French Museum Describes Auschwitz as 'Bauhaus Architectural Achievement'

An exhibition at the Museum of Decorative Arts includes SS officer Fritz Ertl's design for the extermination camp.

JTA
JTA
An undated image shows the main gate of the Nazi concentration camp Auschwitz in Poland. Writing over the gate reads: "Arbeit macht frei" (Work Sets You Free)
An undated image shows the main gate of the Nazi concentration camp Auschwitz in Poland. Writing over the gate reads: "Arbeit macht frei" (Work Sets You Free).Credit: File, AP Photo
JTA
JTA

A French arts museum defined the death camp Auschwitz as “an architectural achievement of the Bauhaus movement.”

The “Spirit of the Bauhaus,” which opened in October at the Museum of Decorative Arts, includes SS officer Fritz Ertl’s designs for the extermination camp among the major achievements of the modernist art movement and school active in the years preceding the rise of Nazism. Historians of the movement have debated whether the school, which was denounced as decadent by the Nazi regime, bears responsibility for disciples who went on to work for the Third Reich.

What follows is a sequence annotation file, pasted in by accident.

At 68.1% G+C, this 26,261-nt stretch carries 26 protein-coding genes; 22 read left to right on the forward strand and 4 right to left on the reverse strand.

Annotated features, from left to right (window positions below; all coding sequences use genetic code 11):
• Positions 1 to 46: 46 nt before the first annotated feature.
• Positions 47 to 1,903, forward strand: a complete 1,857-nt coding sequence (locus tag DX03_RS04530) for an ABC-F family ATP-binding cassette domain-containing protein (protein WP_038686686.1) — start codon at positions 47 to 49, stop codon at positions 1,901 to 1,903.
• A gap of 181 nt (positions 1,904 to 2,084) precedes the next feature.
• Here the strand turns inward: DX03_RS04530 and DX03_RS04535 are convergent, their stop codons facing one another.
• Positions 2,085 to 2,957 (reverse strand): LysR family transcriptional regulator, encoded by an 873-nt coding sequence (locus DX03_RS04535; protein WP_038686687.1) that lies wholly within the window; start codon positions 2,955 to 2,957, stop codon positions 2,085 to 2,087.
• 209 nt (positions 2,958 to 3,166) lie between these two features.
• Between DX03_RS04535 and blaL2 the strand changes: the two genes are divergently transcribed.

Francis Kalifat, the president of the CRIF umbrella group of French Jewish communities, wrote a letter of protest Friday to the museum director.

In his statement, which Kalifat also sent to Culture Minister Audrey Azoulay, who is Jewish, he wrote: “The Bauhaus movement has enough lovely projects that make it unnecessary to insult the memory” of approximately 1 million Jews who were murdered at Auschwitz-Birkenau.

Bauhaus was a German art school operational from 1919 to 1933 that gave its name to the utilitarian architectural style perfected by many of the school’s graduates.

Tel Aviv, where many German Jews immigrated in the 1920s and ’30s, is one of the world’s most Bauhaus-rich cities, with more than 4,000 buildings classified as belonging to that style.

After the Nazis shuttered the school in 1933, most of its artists and architects left the country. Some who remained worked for the Nazis with various degrees of enthusiasm, according to Nicholas Fox Weber, the author of a book on the subject.

Ertl, who trained at Bauhaus from 1928 to 1931, became a member of the Waffen-SS in 1941 and contributed the plans of the barracks at Auschwitz-Birkenau, according to Le Figaro. He and another architect, Walter Dejaco, were tried in Vienna in 1972 and acquitted on charges of abetting mass murder.

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